RCPA - Rehabilitation and Community Providers Association


Red Flag Rules Take Effect August 1
June 29, 2009

The Federal Trade Commission (FTC), the Federal Reserve, and other financial regulatory agencies are phasing in new rules for institutions such as banks, credit unions, hospitals, and other providers, including physicians that govern their detection of, response to, and prevention of identity theft.  By August 1 health care providers who fall within the rules must have an identity theft prevention program that has been approved by its board of directors or an appropriate committee of the board. Overall, the "Red Flags Rules" are designed to detect, prevent, and mitigate identity theft, in particular with regard to the patient accounts that the provider maintains.

Applicability to For-profit and Nonprofit Health Care Providers
Under the Red Flag Rules, creditors that are subject to FTC enforcement under the Fair Credit Reporting Act (FCRA) with “covered accounts” must implement programs that identify, detect, and respond to practices that could indicate identity theft. Although opinions differ, it is likely that health care providers—whether they are for-profit or nonprofit—are subject to the Red Flag Rules because they are creditors, are subject to enforcement by the FTC under the FCRA, and have “covered accounts.”

Creditors. A creditor includes any person or entity that “regularly extends, renews, or continues credit.” The term credit means “the right granted by a creditor to a debtor to defer payment of debt or…to purchase…services and defer payment therefore.” For health care providers, credit would result when, for example, a health care provider grants a patient the right to defer payment for medical services rendered. Thus, a health care provider could be deemed a creditor because it regularly extends, renews, or continues credit, in the form of deferred payment for medical services to patients and others who utilize the provider's services.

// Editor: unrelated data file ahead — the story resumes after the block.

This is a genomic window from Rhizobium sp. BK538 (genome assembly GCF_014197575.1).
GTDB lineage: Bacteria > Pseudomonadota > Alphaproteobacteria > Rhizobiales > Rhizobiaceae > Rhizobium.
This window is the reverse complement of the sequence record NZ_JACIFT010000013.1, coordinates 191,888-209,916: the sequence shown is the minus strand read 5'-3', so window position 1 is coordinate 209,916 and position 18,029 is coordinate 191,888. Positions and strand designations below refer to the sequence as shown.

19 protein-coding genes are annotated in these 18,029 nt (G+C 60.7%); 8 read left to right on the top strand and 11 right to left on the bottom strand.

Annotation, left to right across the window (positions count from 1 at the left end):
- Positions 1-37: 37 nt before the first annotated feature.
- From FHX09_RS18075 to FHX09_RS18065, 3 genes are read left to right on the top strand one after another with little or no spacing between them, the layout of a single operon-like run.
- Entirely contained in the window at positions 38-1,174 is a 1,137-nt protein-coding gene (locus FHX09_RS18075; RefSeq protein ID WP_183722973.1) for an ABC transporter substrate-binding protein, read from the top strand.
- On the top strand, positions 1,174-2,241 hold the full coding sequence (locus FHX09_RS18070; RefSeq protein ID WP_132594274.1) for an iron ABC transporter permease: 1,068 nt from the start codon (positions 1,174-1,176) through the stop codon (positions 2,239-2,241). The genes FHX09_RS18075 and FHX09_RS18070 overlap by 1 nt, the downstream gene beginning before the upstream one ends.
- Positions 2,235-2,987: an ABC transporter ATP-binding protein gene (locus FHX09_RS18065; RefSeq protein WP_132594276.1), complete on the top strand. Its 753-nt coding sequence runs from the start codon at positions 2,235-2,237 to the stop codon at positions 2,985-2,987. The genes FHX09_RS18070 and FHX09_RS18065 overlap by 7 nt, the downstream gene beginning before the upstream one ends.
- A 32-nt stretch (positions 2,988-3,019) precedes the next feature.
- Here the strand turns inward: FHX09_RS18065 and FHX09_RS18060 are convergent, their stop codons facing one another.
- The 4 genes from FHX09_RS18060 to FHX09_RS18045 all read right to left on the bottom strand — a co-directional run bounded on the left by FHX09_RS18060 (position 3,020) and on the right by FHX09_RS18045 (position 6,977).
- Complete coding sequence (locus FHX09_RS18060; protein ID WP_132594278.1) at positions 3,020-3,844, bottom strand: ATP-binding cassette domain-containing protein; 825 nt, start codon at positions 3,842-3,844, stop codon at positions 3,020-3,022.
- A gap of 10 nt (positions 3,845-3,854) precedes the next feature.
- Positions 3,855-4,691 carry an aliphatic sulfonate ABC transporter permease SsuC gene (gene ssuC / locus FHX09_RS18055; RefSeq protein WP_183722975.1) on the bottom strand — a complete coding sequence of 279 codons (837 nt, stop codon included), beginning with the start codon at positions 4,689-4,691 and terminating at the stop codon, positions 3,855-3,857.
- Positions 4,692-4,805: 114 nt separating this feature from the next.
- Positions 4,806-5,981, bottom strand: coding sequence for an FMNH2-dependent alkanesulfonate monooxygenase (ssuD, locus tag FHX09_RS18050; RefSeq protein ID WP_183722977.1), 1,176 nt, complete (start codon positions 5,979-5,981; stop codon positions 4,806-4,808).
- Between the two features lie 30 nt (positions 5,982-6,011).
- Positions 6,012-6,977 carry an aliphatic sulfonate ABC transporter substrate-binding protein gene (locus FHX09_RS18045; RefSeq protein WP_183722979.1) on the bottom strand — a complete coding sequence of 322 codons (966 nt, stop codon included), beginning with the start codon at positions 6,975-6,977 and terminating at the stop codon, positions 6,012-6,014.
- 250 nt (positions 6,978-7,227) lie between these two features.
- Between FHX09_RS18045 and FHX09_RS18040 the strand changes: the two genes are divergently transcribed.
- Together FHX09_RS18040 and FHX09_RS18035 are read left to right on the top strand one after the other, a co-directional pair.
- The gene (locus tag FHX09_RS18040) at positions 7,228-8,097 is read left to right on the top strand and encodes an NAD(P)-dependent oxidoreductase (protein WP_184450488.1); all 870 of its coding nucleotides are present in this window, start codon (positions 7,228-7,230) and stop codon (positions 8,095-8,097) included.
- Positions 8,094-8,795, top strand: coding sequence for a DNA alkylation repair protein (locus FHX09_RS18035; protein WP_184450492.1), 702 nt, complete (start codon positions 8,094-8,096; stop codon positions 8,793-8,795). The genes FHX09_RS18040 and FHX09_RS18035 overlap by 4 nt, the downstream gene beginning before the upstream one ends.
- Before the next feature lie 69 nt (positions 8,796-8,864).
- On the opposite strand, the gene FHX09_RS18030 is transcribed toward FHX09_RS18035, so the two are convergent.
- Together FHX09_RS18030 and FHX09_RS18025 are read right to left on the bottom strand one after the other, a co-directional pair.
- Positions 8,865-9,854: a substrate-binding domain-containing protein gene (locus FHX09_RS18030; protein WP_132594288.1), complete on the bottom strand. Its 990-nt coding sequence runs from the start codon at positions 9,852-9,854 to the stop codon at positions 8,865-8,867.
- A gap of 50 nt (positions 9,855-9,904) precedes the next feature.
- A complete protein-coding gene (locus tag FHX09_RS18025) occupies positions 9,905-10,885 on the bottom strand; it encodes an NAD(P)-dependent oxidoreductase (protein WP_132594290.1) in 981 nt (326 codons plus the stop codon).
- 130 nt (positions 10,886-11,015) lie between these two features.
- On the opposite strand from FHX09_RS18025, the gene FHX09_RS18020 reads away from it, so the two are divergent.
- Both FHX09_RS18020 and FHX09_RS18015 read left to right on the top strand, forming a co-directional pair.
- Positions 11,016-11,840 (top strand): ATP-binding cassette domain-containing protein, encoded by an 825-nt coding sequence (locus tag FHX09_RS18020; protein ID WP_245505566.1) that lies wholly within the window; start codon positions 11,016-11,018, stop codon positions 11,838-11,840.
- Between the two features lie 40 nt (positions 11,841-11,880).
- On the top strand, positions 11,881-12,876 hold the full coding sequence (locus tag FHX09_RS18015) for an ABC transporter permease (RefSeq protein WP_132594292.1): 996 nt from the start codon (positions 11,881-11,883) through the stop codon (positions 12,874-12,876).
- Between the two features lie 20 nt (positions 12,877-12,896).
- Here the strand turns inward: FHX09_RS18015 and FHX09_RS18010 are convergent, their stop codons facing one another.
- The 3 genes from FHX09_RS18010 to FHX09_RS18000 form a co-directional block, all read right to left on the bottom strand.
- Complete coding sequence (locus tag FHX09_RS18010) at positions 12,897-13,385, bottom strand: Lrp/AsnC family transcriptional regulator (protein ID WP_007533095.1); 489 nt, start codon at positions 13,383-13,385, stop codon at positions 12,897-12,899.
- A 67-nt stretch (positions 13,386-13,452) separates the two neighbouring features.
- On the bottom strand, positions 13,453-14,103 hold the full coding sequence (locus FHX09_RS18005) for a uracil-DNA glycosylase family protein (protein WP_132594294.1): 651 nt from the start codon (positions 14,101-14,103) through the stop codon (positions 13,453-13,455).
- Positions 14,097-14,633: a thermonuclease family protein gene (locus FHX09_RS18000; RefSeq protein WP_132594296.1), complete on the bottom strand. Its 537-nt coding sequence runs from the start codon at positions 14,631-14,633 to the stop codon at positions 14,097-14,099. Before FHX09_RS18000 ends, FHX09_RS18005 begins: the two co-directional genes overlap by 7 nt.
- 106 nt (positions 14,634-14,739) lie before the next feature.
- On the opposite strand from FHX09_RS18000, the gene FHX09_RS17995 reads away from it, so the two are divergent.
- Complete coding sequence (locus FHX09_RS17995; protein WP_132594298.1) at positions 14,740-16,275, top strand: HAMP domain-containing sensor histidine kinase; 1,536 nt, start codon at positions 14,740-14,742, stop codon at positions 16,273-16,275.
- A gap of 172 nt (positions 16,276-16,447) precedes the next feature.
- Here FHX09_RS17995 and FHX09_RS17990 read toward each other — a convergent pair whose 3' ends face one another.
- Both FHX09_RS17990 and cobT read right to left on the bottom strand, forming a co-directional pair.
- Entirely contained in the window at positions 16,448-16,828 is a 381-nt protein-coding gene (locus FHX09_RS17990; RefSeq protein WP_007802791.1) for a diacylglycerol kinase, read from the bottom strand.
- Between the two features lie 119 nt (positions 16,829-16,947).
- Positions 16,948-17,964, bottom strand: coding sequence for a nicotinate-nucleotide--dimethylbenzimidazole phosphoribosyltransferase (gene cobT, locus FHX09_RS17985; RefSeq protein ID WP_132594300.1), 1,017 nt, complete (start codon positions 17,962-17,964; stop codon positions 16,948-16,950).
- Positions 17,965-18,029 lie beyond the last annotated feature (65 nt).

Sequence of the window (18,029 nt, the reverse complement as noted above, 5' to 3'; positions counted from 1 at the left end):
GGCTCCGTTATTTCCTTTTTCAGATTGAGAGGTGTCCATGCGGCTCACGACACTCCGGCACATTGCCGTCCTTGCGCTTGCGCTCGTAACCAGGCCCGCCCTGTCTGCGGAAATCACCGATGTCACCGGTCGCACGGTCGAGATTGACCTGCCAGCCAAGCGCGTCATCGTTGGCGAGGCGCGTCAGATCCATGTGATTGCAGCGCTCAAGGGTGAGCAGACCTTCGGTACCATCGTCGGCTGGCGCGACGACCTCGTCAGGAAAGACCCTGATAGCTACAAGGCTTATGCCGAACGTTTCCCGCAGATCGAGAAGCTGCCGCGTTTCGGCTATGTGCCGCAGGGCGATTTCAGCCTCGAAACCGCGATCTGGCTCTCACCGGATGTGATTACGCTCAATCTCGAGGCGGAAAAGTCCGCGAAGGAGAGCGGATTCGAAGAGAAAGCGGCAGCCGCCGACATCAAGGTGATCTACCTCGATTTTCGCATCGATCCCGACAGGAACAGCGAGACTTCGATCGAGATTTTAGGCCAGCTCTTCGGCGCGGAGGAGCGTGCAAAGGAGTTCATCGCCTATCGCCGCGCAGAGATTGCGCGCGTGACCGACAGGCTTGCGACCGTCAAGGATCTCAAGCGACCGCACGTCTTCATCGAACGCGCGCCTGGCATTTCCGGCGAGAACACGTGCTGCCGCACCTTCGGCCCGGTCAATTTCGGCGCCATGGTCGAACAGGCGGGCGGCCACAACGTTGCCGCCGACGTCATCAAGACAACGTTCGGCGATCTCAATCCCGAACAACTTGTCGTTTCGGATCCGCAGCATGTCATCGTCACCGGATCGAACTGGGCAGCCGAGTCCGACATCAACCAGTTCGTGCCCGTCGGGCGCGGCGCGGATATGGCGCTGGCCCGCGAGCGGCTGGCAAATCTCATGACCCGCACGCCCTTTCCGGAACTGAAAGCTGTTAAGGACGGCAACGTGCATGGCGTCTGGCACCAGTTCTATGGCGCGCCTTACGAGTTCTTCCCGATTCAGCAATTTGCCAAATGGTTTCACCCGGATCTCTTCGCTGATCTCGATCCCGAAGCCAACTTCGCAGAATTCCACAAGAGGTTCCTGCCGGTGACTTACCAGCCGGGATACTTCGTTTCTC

Covered accounts.  The rules apply only to “covered accounts.” A covered account is defined broadly as (a) an “account … primarily for personal, family, or household purposes that involves or is designed to permit multiple payments or transactions;” or (b) “[a]ny other account … for which there is a reasonably foreseeable risk to customers or to the safety and soundness of the…creditor from identity theft.” Health care patient (and perhaps other) accounts qualify as covered accounts under both prongs of the definition: patient accounts serve personal and/or family purposes because such accounts relate to medical services for individuals and/or family members and often involve or permit multiple payments or transactions; and health care provider accounts, including patient financial accounts, present possibilities for identity theft.

Requirements of a Red Flag Program